Weekly prizes offered by the Boston Post for original short stories by women, published each day. Particulars in May WRITER.

Prizes of two dollars and one dollar offered monthly by Everygirl's Magazine, formerly Wohelo, (New York) for stories, short poems, and essays, written by Camp Fire girls. Particulars in October WRITER.

The Boston Evening Record is paying one dollar each week day for a poem written by a Record reader.

WRITERS OF THE DAY.

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Wilbur S. Boyer, whose story, “The Lallapaloosa," appeared in Everybody's Magazine for October, was born in New York City, educated in its public schools, graduated from its public college the College of the City of New York and has taught ever since in its public schools. He is also a graduate of the New York Law School, and a member of the New York bar, but his storywriting has kept him from practising law. Mr. Boyer says that he finds on referring to his records that "The Lallapaloosa" was written as part of a book before 1909. The book was never published, but after revision the story was sent to the New York Evening Telegram short-story contest in November, 1909, and was rejected. After that it was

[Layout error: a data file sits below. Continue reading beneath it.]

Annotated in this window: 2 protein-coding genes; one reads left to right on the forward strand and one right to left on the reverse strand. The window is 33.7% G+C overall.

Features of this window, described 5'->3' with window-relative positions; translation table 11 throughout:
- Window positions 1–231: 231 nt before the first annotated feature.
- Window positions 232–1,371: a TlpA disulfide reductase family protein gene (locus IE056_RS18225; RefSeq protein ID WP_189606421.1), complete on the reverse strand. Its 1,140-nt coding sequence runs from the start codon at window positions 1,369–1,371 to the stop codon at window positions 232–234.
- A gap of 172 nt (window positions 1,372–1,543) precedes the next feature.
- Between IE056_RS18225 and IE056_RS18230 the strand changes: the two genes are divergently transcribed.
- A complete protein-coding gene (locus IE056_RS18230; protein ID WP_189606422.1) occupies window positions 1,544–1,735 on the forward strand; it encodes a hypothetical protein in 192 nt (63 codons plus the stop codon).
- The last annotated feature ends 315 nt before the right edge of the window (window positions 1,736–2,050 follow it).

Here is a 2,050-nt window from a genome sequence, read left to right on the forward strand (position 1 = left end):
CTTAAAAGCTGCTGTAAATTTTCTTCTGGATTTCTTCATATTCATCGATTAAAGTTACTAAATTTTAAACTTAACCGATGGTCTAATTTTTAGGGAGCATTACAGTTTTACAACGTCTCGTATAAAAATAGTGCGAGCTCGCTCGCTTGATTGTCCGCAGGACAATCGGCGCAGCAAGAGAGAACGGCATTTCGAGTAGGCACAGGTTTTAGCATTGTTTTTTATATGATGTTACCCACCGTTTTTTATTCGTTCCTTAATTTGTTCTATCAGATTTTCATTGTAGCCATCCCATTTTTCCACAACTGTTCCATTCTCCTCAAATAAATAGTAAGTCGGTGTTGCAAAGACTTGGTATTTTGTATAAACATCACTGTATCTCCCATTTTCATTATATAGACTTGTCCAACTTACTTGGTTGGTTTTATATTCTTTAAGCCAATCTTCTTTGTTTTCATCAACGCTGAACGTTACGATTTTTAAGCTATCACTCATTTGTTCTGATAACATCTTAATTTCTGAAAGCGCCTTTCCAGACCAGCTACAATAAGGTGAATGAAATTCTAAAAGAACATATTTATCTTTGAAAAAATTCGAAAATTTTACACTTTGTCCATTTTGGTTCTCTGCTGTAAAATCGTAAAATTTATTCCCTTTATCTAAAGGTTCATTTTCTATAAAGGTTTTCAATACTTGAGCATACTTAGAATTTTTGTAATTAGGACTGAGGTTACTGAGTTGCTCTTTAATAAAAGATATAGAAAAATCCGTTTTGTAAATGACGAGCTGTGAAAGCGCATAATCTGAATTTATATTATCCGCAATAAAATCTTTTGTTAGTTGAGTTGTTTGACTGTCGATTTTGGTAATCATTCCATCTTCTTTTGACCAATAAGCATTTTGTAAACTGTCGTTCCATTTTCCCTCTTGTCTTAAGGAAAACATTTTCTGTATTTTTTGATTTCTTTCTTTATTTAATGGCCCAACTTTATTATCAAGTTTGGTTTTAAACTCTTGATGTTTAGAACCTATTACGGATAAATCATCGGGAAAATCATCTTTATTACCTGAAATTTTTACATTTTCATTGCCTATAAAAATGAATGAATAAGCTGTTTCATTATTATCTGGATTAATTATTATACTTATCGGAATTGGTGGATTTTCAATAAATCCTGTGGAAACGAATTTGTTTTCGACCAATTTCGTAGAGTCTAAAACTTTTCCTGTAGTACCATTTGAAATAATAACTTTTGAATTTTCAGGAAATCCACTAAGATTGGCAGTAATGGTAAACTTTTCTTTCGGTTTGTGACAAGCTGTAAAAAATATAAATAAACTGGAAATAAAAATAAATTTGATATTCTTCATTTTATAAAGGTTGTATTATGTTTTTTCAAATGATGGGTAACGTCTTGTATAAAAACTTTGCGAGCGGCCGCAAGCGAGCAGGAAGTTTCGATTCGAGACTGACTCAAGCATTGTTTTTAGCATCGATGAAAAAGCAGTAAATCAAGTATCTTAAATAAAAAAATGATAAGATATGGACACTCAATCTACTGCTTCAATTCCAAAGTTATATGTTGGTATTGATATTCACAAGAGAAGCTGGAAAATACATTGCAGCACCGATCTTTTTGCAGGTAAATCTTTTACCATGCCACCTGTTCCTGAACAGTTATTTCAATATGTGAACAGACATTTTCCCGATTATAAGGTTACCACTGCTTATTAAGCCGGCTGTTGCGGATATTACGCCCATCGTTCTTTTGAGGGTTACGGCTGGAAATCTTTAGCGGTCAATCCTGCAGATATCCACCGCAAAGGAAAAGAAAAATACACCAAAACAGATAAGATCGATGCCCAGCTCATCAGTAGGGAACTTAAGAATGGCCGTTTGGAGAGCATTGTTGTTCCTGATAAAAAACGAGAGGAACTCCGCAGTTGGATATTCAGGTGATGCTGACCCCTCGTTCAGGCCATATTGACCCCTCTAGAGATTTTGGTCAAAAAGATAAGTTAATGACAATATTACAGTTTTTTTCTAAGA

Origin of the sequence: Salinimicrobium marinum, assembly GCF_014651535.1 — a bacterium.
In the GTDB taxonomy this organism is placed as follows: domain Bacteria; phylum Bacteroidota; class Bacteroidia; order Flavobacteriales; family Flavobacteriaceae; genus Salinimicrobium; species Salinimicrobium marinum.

revised six times and rejected by seventeen magazines in its various forms, until last December Mr. Boyer always believing that it had "good stuff” in it took it out, had an inspiration, and wrote it all over, and the editor of Everybody's, who also had a soft spot in her heart for the yarn and had been disappointed at the necessity of rejecting it twice previously, snatched it eagerly in its new form. The character of Johnnie Kelly in "The Lallapaloosa" has appeared in thirty stories in four different magazines. With six of these stories as a foundation, Mr. Boyer wrote a novel of 301 pages, entitled "Johnnie Kelly," and the Houghton Mifflin Company published it this fall.